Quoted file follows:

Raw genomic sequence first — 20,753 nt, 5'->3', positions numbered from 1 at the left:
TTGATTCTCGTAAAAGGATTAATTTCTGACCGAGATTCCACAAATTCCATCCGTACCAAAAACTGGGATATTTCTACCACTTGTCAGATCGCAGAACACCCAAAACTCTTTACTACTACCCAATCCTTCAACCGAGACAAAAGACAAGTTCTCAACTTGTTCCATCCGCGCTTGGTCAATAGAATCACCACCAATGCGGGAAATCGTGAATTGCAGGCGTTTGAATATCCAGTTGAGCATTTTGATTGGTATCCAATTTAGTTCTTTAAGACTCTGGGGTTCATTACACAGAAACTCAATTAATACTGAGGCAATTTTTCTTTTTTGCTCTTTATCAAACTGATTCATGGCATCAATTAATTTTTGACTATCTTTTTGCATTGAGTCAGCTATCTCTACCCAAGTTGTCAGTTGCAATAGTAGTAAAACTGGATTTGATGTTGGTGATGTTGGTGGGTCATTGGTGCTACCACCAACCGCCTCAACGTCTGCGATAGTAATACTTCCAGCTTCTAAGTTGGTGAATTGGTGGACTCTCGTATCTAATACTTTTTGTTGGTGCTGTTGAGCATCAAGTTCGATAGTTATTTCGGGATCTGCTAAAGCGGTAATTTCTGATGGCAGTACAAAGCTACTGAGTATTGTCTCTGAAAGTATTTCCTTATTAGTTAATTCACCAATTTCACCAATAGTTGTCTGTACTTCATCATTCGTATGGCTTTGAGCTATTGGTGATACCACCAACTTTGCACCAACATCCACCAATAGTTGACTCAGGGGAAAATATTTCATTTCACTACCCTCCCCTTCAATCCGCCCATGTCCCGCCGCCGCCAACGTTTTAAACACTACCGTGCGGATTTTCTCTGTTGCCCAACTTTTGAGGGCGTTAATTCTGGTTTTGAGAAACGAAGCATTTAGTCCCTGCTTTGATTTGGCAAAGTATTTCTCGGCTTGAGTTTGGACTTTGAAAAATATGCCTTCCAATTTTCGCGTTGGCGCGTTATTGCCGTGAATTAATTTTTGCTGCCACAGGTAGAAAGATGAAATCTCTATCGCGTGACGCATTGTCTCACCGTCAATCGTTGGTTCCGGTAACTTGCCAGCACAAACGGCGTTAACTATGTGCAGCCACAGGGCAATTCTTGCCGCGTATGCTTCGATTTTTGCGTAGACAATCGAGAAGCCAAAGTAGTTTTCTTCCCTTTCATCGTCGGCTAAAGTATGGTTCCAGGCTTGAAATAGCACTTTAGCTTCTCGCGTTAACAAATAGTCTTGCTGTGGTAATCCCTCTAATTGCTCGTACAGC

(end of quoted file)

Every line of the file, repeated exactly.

Raw genomic sequence first — 20,753 nt, 5'->3', positions numbered from 1 at the left:
TTGATTCTCGTAAAAGGATTAATTTCTGACCGAGATTCCACAAATTCCATCCGTACCAAAAACTGGGATATTTCTACCACTTGTCAGATCGCAGAACACCCAAAACTCTTTACTACTACCCAATCCTTCAACCGAGACAAAAGACAAGTTCTCAACTTGTTCCATCCGCGCTTGGTCAATAGAATCACCACCAATGCGGGAAATCGTGAATTGCAGGCGTTTGAATATCCAGTTGAGCATTTTGATTGGTATCCAATTTAGTTCTTTAAGACTCTGGGGTTCATTACACAGAAACTCAATTAATACTGAGGCAATTTTTCTTTTTTGCTCTTTATCAAACTGATTCATGGCATCAATTAATTTTTGACTATCTTTTTGCATTGAGTCAGCTATCTCTACCCAAGTTGTCAGTTGCAATAGTAGTAAAACTGGATTTGATGTTGGTGATGTTGGTGGGTCATTGGTGCTACCACCAACCGCCTCAACGTCTGCGATAGTAATACTTCCAGCTTCTAAGTTGGTGAATTGGTGGACTCTCGTATCTAATACTTTTTGTTGGTGCTGTTGAGCATCAAGTTCGATAGTTATTTCGGGATCTGCTAAAGCGGTAATTTCTGATGGCAGTACAAAGCTACTGAGTATTGTCTCTGAAAGTATTTCCTTATTAGTTAATTCACCAATTTCACCAATAGTTGTCTGTACTTCATCATTCGTATGGCTTTGAGCTATTGGTGATACCACCAACTTTGCACCAACATCCACCAATAGTTGACTCAGGGGAAAATATTTCATTTCACTACCCTCCCCTTCAATCCGCCCATGTCCCGCCGCCGCCAACGTTTTAAACACTACCGTGCGGATTTTCTCTGTTGCCCAACTTTTGAGGGCGTTAATTCTGGTTTTGAGAAACGAAGCATTTAGTCCCTGCTTTGATTTGGCAAAGTATTTCTCGGCTTGAGTTTGGACTTTGAAAAATATGCCTTCCAATTTTCGCGTTGGCGCGTTATTGCCGTGAATTAATTTTTGCTGCCACAGGTAGAAAGATGAAATCTCTATCGCGTGACGCATTGTCTCACCGTCAATCGTTGGTTCCGGTAACTTGCCAGCACAAACGGCGTTAACTATGTGCAGCCACAGGGCAATTCTTGCCGCGTATGCTTCGATTTTTGCGTAGACAATCGAGAAGCCAAAGTAGTTTTCTTCCCTTTCATCGTCGGCTAAAGTATGGTTCCAGGCTTGAAATAGCACTTTAGCTTCTCGCGTTAACAAATAGTCTTGCTGTGGTAATCCCTCTAATTGCTCGTACAGC